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  #299193 15-Feb-2010 19:43
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Disregarding the off peak part it's still going to be like Big Time in that national traffic is fast/un-managed and international traffic will be some form of total bandwidth pool that gets shared out between all active users.

The contention ratio for international bandwidth will be whatever it economically sustainable, could be 1000:1, who knows?

Additionally it would be insane for them to not manage p2p/rapidshare traffic, so expect that to be managed in peak time.

As noted overseas the larger the scale of the ISP/customer base the easier it is to offer an unlimited plan.

It'll be interesting to see early reports of "performance" on this plan.  $5 says it's exacty like Big Time.

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  #299217 15-Feb-2010 20:09
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Ragnor: Disregarding the off peak part it's still going to be like Big Time in that national traffic is fast/un-managed and international traffic will be some form of total bandwidth pool that gets shared out between all active users.

The contention ratio for international bandwidth will be whatever it economically sustainable, could be 1000:1, who knows?

Additionally it would be insane for them to not manage p2p/rapidshare traffic, so expect that to be managed in peak time.

As noted overseas the larger the scale of the ISP/customer base the easier it is to offer an unlimited plan.

It'll be interesting to see early reports of "performance" on this plan.  $5 says it's exacty like Big Time.


Like I said, it still doesn't say anything about bandwidth pools, throttling or shaping. If they did something like manage p2p traffic without saying, I'm sure the Australian Competition and Consumer Commission would have something to say about that. So they're either going to get in trouble for not mentioning it, or it (shaping) doesn't exist.

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  #299228 15-Feb-2010 20:16
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The fact is at any point in time ISP has x bandwidth and y users, they are never ever ever provisioned 1:1 for residential internet services.

Residential internet is a shared network best effort service, a good (but still poor) analogy for bandwidth is imagine traffic as cars on a motorway.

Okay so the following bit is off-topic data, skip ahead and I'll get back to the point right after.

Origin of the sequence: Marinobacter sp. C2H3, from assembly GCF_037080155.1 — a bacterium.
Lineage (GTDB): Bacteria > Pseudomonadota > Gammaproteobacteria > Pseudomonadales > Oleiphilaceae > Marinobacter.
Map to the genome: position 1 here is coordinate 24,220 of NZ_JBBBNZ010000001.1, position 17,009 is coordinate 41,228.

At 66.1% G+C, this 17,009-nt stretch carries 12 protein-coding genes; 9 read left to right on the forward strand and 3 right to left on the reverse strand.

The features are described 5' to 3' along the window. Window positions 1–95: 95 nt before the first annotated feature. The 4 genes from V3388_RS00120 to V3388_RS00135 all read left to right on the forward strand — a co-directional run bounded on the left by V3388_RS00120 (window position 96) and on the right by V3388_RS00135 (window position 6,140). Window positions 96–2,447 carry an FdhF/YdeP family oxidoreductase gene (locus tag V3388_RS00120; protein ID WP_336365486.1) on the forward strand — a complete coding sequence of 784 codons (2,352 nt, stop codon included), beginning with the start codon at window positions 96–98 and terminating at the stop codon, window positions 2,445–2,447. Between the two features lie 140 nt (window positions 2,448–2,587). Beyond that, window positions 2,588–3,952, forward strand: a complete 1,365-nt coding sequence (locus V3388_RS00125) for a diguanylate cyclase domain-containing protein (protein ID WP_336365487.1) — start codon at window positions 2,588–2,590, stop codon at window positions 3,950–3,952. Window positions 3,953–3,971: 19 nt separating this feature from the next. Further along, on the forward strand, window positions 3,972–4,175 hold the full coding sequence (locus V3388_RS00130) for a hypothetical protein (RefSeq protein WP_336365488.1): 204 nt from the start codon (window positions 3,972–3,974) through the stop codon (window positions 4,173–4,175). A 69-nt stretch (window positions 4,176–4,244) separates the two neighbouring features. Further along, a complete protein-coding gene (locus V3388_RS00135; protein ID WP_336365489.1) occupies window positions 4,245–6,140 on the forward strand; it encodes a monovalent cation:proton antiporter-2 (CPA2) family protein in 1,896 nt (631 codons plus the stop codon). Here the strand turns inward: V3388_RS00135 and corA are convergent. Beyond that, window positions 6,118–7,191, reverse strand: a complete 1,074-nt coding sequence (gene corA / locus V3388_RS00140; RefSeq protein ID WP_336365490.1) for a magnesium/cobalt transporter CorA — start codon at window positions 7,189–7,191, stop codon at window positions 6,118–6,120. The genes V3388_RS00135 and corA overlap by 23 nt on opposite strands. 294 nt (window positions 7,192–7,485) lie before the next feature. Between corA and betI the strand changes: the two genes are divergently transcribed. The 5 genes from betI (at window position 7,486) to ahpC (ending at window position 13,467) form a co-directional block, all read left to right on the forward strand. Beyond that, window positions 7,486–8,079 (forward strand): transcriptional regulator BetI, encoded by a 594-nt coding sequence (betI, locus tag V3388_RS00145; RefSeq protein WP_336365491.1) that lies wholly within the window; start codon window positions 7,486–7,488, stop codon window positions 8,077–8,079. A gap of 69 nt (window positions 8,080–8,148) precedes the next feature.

Dedicated bandwidth is very expensive and regular residential consumer can not afford it.


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  #299243 15-Feb-2010 20:27
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So? I never said it was equivalent to dedicated bandwidth. I'm simply saying that it appears to be equivalent to a capped plan in terms of speed, only uncapped. Ie what is normally expected of a typical (uncapped) plan overseas, as opposed to Big Time, which is shaped far more than the typical overseas plan.

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  #299345 15-Feb-2010 22:31
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Had a good look through the AAPT site, and could find no details of any shaping. So one must conclude that it is not shaped (they have a commerce commission over there too).

It does sound too good to be true.

Australia does have a much much bigger domestic market than NZ, but I would have thought that they still have a good portion of expensive International traffic too. It does sound unsustainable.

Where's my popcorn?




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  #299366 15-Feb-2010 23:37
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AAPT has apparently invested heavily in caching.  That would certainly help them in reducing the cost of their unlimited service: http://www.itnews.com.au/News/155060,aapt-to-launch-a-commercial-cache-service.aspx

Another interesting quote in that article:
"It also helped, he said, that AAPT owner Telecom New Zealand owns half of the Southern Cross Cable."